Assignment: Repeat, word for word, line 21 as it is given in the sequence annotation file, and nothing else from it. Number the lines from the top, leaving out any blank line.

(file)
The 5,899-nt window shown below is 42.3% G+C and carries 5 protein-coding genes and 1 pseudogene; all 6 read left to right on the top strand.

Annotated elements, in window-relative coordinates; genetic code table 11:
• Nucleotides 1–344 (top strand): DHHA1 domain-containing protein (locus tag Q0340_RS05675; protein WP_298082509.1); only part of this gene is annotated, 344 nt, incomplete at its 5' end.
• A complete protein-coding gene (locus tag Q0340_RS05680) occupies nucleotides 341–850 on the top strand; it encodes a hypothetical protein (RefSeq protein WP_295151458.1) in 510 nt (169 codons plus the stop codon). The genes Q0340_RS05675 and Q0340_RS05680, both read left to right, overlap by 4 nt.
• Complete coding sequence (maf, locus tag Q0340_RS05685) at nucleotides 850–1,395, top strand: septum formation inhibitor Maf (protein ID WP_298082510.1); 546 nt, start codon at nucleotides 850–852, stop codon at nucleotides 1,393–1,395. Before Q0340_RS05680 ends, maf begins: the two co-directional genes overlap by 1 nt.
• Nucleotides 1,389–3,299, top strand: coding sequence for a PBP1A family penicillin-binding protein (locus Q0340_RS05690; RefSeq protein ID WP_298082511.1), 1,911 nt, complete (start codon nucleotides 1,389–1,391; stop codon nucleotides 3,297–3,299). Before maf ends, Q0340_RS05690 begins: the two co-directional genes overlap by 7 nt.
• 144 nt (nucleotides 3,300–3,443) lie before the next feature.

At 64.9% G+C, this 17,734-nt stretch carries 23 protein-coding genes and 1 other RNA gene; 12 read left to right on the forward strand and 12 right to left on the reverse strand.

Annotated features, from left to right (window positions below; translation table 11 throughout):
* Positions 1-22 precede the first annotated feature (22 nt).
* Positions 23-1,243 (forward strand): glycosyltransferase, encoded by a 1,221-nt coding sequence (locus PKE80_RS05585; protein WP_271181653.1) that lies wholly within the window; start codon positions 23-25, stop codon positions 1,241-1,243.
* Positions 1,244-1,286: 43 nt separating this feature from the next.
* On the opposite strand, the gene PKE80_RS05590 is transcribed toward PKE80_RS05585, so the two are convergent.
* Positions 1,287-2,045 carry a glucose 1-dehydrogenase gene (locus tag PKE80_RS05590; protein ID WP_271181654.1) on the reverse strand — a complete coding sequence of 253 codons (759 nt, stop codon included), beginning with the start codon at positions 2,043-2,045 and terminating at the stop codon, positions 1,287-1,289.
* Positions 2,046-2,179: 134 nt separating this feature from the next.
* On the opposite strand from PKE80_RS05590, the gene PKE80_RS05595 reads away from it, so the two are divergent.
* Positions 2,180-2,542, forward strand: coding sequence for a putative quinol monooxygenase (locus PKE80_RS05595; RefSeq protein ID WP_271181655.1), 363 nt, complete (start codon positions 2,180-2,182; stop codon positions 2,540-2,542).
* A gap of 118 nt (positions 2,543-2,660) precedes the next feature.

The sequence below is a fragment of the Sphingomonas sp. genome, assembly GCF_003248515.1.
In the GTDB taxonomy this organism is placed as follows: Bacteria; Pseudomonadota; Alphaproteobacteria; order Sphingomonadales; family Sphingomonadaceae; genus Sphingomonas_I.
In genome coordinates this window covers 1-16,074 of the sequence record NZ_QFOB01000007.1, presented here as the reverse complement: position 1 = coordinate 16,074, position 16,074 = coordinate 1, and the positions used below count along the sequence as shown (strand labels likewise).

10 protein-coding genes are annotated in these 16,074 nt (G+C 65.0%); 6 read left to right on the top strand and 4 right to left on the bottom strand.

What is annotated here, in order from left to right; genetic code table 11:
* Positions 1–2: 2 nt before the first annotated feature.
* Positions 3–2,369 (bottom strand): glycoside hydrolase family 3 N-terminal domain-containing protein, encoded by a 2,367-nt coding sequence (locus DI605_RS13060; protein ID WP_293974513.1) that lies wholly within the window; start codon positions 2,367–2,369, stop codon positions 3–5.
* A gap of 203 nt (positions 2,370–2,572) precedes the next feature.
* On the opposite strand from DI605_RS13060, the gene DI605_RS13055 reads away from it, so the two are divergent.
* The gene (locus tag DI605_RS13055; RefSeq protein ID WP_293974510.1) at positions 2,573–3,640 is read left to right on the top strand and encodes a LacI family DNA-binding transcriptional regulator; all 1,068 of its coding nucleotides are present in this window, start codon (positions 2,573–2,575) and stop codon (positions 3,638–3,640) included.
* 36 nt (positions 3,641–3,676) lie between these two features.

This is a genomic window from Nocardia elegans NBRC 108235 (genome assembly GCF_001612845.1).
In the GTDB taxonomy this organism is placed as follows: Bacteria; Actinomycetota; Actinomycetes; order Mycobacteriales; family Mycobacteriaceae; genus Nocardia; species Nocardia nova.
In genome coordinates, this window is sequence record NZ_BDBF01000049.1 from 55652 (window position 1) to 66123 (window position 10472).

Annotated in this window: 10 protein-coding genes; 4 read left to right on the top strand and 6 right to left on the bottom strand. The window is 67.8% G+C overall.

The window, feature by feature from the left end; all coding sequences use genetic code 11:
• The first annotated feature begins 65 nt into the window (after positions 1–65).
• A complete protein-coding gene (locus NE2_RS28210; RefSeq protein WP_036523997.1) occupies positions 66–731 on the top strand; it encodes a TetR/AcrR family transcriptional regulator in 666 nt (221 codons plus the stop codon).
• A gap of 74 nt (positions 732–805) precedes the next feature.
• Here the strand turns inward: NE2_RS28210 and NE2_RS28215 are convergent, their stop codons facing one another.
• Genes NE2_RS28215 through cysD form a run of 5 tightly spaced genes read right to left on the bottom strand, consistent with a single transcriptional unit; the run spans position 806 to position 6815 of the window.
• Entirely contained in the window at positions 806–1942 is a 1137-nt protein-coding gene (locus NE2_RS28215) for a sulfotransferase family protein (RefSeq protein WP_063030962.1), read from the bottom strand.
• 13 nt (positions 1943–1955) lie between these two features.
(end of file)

In genome coordinates this window covers 1-16,074 of the sequence record NZ_QFOB01000007.1, presented here as the reverse complement: position 1 = coordinate 16,074, position 16,074 = coordinate 1, and the positions used below count along the sequence as shown (strand labels likewise).